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The Impact of the Natural, Social, Built, and Policy Environments on Breast Cancer.

Read time: 1 mins
Published:25th Mar 2020
Author: Coughlin SS, Smith SA.
Ref.:J Environ Health Sci. 2015;1(3)


The global burden of breast cancer in women is substantial and increasing. Efforts to address breast cancer have focused onprimary prevention, reduction of modifiable risk factors, early detection, timely referral for appropriate treatment, and survivorship. Environmental and lifestyle factors that increase breast cancer risk include ionizing radiation, exogenous hormones, certain female reproductive factors, alcohol and other dietary factors, obesity, and physical inactivity. A variety of chemical exposures are purported to be associated with breast cancer.


In this article, we summarize the influence of the natural, social, built, and policy environments on breast cancer incidence and cancer recurrence in women based upon bibliographic searches and relevant search terms.


Despite a lack of conclusive evidence from epidemiologic studies, exposures to chemicals with estrogenic or other properties relevant to sex steroid activity could influence breast cancer risk if the exposures occur at critical life stages or in combination with exposure to other similar chemicals. Results from several studies support an association between shift work and disruption of the circadian rhythm with breast cancer risk. The social environment likely influences breast cancer risk through several mechanisms including social norms pertaining to breast feeding, age at first live birth, parity, use of oral contraceptives and replacement estrogens, diet, and consumption of alcohol. Social norms also influence body weight, obesity, and physical activity, which have an effect on risk of breast cancer incidence and recurrence. Obesity, which is influenced by the social, built, and policy environments, is a risk factor for the development of postmenopausal breast cancer and certain other cancer types.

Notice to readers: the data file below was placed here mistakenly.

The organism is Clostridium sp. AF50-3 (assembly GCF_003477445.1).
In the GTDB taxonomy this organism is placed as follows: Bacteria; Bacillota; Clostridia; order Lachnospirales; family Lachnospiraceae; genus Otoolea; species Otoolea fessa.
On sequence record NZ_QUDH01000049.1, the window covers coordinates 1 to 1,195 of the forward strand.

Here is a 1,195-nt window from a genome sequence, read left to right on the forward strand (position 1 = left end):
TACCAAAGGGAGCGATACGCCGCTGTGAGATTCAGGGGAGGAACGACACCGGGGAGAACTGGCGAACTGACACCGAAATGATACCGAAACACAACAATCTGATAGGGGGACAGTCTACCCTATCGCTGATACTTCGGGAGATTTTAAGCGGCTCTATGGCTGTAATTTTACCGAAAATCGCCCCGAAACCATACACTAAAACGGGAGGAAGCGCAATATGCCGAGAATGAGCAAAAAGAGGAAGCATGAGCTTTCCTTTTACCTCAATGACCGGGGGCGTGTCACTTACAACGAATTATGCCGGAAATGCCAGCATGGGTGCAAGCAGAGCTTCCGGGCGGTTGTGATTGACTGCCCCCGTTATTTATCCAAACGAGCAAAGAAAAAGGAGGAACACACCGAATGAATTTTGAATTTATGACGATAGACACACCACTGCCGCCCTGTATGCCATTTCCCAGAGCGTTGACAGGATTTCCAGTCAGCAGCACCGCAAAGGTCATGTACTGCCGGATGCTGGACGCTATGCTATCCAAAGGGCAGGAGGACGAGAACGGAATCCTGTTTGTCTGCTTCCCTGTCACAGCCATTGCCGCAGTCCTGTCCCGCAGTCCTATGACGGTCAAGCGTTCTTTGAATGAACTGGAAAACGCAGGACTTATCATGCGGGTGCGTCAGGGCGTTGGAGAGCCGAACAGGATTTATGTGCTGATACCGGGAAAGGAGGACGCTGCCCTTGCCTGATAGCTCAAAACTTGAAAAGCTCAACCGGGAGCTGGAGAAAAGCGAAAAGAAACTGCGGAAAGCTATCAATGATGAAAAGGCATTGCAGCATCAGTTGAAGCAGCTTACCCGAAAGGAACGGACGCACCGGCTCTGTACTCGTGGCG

The natural, social, built, and policy environments affect breast cancer incidence and survival. Effective health care policies can encourage the provision of high-quality screening and treatment for breast cancer and public education about the value of proper diet, weight control, screening and treatment. Additional research and policy development is needed to determine the value of limiting exposures to potentially carcinogenic chemicals on breast cancer prevention.

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